With all those things in mind, we must continually call to remembrance the fact that we are to honor whatever form of government that we find ourselves under, as having divine authority. As it is written:

Romans 13:1-7
1Let every soul be subject unto the higher powers. For there is no power but of God: the powers that be are ordained of God. 2Whosoever therefore resisteth the power, resisteth the ordinance of God: and they that resist shall receive to themselves damnation. 3For rulers are not a terror to good works, but to the evil. Wilt thou then not be afraid of the power? do that which is good, and thou shalt have praise of the same: 4For he is the minister of God to thee for good. But if thou do that which is evil, be afraid; for he beareth not the sword in vain: for he is the minister of God, a revenger to execute wrath upon him that doeth evil. 5Wherefore ye must needs be subject, not only for wrath, but also for conscience sake. 6For for this cause pay ye tribute also: for they are God's ministers, attending continually upon this very thing. 7Render therefore to all their dues: tribute to whom tribute is due; custom to whom custom; fear to whom fear; honour to whom honour.

Blessed be God who has given us ministers of justice as well as minister of the gospel,


Thursday, July 10, 2008

More (or More Complete) Answers for Godismyjudge

Godismyjudge (Dan) has provided an audio response (link) to my post here (link) (see post for prior chronology).

Dan seems to complain that I haven't given a "yes or no" answer to the question that he posed. I think it would be foolish to answer a confusing (at best) or perhaps unexplainable question with a "yes or no"-type answer.

Dan argues that he could answer the question by saying "Yes God could have created a world in which it didn't rain on May 31st - God is allpowerful." In the sense of it being a trivial thing for God's power, I've already answered the question in the affirmative - but Dan did not ask (at least not clearly) a question about whether God had sufficient power to do so. If Dan's just asking about God's power, clearly God has the power to make it rain or not, according to the good pleasure of his will. God's power, however, is subservient to God's will.

Dan's argument that the question is easy for him to answer but "going to stretch [TurretinFan] a bit to answer," is a bit silly, because Dan doesn't actually answer the question as stated, but answers a question about God's power (as noted above). Furthermore, Dan has the inherent advantage of knowing (let's hope!) what he means by his question, whereas when he asks ambiguous and/or equivocal questions, I have to seek clarification from him. That's not so much me stretching, as me stretching him - trying to pull out the meaning of the question from him, so that it can be answered.

Dan seems still to misunderstand my comment about God's actions in eternity: confusing atemporal actions of that sort (within the council of the trinity) for something having to do with "logical order" (which is really irrelevant).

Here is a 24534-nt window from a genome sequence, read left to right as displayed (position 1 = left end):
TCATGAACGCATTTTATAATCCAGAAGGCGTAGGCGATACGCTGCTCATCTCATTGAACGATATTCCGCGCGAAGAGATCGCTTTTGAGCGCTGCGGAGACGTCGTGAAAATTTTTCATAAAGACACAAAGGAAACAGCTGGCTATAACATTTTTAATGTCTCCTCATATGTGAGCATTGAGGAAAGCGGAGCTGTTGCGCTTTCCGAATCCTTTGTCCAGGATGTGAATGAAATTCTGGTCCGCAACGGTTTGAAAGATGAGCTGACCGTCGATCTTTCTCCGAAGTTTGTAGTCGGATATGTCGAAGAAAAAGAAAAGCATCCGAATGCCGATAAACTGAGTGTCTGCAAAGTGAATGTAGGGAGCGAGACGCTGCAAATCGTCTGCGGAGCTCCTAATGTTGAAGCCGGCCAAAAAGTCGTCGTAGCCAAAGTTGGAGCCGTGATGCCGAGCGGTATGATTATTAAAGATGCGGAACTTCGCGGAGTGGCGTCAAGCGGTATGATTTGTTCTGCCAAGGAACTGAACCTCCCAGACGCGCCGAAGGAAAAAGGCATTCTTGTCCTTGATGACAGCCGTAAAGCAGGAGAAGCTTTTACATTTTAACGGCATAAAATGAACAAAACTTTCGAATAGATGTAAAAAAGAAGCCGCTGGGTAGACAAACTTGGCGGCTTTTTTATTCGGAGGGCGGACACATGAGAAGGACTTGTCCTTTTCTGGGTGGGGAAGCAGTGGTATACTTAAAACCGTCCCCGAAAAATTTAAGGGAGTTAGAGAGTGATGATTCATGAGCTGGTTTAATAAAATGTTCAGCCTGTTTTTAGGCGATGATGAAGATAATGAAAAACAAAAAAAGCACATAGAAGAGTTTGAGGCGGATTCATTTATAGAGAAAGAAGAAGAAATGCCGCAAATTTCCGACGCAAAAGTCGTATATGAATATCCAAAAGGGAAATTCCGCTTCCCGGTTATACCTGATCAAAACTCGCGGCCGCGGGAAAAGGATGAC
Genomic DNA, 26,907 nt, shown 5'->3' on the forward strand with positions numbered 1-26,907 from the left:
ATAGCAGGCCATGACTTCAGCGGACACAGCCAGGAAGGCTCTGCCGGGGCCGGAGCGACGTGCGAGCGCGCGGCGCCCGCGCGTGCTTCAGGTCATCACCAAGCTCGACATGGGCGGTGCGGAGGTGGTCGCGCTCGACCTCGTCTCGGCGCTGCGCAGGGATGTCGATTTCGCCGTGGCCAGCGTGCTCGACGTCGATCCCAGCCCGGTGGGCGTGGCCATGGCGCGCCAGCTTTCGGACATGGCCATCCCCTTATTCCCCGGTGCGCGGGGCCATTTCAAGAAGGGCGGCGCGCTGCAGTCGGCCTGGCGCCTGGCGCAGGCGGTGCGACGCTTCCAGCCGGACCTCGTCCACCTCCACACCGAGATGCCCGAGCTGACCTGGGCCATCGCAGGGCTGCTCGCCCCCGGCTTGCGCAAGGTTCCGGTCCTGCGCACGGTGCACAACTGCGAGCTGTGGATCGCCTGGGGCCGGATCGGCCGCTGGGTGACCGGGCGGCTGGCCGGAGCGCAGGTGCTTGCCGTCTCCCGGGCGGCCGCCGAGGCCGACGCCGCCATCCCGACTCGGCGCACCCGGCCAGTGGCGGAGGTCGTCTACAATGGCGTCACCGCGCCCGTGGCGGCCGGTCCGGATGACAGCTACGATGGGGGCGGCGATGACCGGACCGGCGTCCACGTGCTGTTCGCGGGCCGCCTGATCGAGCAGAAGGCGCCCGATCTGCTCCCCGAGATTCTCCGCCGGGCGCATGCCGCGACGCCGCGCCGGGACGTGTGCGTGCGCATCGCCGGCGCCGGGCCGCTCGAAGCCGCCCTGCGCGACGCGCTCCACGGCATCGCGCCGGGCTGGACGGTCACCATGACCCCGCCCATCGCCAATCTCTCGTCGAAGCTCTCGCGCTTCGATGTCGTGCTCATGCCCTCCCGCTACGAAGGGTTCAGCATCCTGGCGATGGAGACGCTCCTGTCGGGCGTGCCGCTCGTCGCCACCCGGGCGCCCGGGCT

Dan argues, based on his seeming misunderstanding that the idea of an infinite series of causes and a first cause are contradictory. Since "series" is essentially temporal terminology, calling God's actions (whatever those may be) prior to time "an infinite series of causes" makes little or no sense.

God is the first cause of everything that comes to be. There is not an infinite series of causes with no starting point. God himself is the starting point. Let's be clear about that.

Given Dan's confusion, he wages war against the idea of a combination first and infinite regression of causes. I'm mostly in agreement with his critique - it's just inapplicable to my position, because of the flawed starting point to the analysis.

Dan is correct in several points, however, so let me identify those, as perhaps they will be helpful to the dialog, assuming Dan is willing to clarify his question (and assuming he wants an answer ... the audio suggests he did not ask the question to get an answer but in essence to challenge me to consider the consequences of my system of thought).

Dan is correct that from a temporal standpoint Creation is the first event. Creation is not the first cause, Creation is the first effect. God is the first cause.

Dan is also correct in that, when considering what within God caused God to create what he did, logical priority is given to God's nature/attributes. Thus, we can view the actions/decisions of God as flowing out of the nature of God, although there is no sequence within God (though yet, as part of the Trinitarian marvel, there is communion within the Godhead).

Dan is right that there is no room for infinite regression on either a temporal or logical order. That's why I didn't mean to suggest that there was such a regression.

Dan seems to be confused about the following flow:

1. God's nature
2. Flowing from God's nature, God's actions.
3A) God's actions in eternity.
3B) God's actions in time.

That is to say, as a logical consequent of self-love, the Only-Begotten Son was loved by the Father from all eternity, and so also the Spirit proceeded from the Father from all eternity. God is a living God. His life is not something that came to be. It existed before time, and it does not change (though yet it may properly be described as active). I realize that this may be a lofty subject, but I hope this explanation clears it up for Dan, so that he can move past whatever "infinite regression of causes" barrier he has created for himself.